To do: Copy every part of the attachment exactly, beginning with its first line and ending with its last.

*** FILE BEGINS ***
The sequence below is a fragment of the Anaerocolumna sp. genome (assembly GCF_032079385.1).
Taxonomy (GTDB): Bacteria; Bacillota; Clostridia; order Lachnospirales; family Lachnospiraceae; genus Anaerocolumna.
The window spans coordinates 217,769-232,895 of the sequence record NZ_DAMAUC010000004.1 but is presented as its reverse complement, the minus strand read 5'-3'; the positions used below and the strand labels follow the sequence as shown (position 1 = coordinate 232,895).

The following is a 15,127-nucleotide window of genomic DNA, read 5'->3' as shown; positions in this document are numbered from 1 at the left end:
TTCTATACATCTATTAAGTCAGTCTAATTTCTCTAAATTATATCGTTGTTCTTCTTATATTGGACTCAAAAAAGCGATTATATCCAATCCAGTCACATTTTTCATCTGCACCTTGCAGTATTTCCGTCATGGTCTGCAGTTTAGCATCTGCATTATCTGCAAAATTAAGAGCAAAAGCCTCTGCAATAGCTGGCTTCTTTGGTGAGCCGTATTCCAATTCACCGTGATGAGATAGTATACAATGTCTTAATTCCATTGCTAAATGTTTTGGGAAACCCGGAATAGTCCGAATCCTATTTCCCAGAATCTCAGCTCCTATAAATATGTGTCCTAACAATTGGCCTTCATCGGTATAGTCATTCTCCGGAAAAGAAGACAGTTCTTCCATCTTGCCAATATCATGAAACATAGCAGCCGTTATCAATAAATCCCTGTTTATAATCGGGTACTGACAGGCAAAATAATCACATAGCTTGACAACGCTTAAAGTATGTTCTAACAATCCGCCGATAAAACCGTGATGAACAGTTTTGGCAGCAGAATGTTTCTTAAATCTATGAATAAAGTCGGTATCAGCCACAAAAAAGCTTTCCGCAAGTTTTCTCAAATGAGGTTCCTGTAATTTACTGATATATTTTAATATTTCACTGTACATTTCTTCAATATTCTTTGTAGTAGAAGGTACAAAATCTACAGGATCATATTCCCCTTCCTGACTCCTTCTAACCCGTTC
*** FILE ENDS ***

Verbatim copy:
The sequence below is a fragment of the Anaerocolumna sp. genome (assembly GCF_032079385.1).
Taxonomy (GTDB): Bacteria; Bacillota; Clostridia; order Lachnospirales; family Lachnospiraceae; genus Anaerocolumna.
The window spans coordinates 217,769-232,895 of the sequence record NZ_DAMAUC010000004.1 but is presented as its reverse complement, the minus strand read 5'-3'; the positions used below and the strand labels follow the sequence as shown (position 1 = coordinate 232,895).

The following is a 15,127-nucleotide window of genomic DNA, read 5'->3' as shown; positions in this document are numbered from 1 at the left end:
TTCTATACATCTATTAAGTCAGTCTAATTTCTCTAAATTATATCGTTGTTCTTCTTATATTGGACTCAAAAAAGCGATTATATCCAATCCAGTCACATTTTTCATCTGCACCTTGCAGTATTTCCGTCATGGTCTGCAGTTTAGCATCTGCATTATCTGCAAAATTAAGAGCAAAAGCCTCTGCAATAGCTGGCTTCTTTGGTGAGCCGTATTCCAATTCACCGTGATGAGATAGTATACAATGTCTTAATTCCATTGCTAAATGTTTTGGGAAACCCGGAATAGTCCGAATCCTATTTCCCAGAATCTCAGCTCCTATAAATATGTGTCCTAACAATTGGCCTTCATCGGTATAGTCATTCTCCGGAAAAGAAGACAGTTCTTCCATCTTGCCAATATCATGAAACATAGCAGCCGTTATCAATAAATCCCTGTTTATAATCGGGTACTGACAGGCAAAATAATCACATAGCTTGACAACGCTTAAAGTATGTTCTAACAATCCGCCGATAAAACCGTGATGAACAGTTTTGGCAGCAGAATGTTTCTTAAATCTATGAATAAAGTCGGTATCAGCCACAAAAAAGCTTTCCGCAAGTTTTCTCAAATGAGGTTCCTGTAATTTACTGATATATTTTAATATTTCACTGTACATTTCTTCAATATTCTTTGTAGTAGAAGGTACAAAATCTACAGGATCATATTCCCCTTCCTGACTCCTTCTAACCCGTTC